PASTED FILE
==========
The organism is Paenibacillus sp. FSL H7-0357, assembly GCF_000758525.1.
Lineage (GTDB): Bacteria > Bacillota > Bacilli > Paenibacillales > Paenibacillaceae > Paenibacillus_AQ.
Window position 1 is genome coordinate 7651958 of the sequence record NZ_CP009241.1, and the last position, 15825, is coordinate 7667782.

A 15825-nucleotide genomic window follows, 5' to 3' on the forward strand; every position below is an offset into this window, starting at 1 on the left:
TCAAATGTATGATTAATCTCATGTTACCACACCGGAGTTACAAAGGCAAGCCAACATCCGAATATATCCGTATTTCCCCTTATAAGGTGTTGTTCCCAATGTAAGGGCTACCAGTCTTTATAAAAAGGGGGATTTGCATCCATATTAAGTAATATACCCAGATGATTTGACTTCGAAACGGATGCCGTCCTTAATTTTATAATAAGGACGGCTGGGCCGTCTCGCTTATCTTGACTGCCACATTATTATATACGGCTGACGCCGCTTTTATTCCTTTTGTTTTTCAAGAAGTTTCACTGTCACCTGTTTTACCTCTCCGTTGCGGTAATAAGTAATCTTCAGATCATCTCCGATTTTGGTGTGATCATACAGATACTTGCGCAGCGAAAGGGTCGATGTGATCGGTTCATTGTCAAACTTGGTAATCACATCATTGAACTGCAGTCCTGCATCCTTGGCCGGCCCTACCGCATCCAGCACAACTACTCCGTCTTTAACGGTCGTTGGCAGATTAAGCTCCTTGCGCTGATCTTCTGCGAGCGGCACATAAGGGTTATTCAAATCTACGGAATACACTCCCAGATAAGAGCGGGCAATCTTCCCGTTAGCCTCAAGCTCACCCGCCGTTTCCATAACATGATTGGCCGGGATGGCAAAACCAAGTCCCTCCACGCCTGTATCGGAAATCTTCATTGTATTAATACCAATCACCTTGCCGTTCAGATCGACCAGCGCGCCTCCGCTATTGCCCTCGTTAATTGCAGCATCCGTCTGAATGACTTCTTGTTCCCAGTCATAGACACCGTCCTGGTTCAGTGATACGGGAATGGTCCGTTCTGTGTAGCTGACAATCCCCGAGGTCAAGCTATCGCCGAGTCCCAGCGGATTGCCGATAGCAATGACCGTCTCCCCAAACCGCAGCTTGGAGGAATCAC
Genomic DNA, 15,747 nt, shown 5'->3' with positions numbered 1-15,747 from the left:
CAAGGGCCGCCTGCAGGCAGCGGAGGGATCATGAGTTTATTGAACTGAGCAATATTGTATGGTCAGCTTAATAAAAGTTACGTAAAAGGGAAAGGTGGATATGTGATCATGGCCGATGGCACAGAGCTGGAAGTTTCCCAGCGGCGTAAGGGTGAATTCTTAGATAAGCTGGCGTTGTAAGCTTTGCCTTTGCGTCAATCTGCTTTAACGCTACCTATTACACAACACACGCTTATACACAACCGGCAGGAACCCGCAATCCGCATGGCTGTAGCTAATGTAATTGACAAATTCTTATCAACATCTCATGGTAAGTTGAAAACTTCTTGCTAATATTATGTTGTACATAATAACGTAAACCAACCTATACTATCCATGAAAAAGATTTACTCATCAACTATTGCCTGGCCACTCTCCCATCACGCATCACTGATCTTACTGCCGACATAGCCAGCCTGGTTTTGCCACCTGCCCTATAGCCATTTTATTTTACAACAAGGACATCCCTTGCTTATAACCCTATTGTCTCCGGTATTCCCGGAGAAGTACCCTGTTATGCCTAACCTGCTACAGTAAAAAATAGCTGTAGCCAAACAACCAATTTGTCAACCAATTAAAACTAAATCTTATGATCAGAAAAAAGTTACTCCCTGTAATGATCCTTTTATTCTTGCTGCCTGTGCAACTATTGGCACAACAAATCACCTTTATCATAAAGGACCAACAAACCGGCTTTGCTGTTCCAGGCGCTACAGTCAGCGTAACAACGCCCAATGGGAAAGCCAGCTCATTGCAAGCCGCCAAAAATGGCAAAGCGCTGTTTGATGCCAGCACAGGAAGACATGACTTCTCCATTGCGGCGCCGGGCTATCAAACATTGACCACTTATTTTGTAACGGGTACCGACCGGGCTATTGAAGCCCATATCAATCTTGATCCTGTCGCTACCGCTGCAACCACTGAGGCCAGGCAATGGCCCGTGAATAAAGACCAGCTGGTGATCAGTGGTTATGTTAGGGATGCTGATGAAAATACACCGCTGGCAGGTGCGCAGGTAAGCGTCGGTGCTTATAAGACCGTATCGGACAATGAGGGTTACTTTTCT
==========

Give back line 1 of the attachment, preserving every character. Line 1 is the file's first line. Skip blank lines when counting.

The organism is Paenibacillus sp. FSL H7-0357, assembly GCF_000758525.1.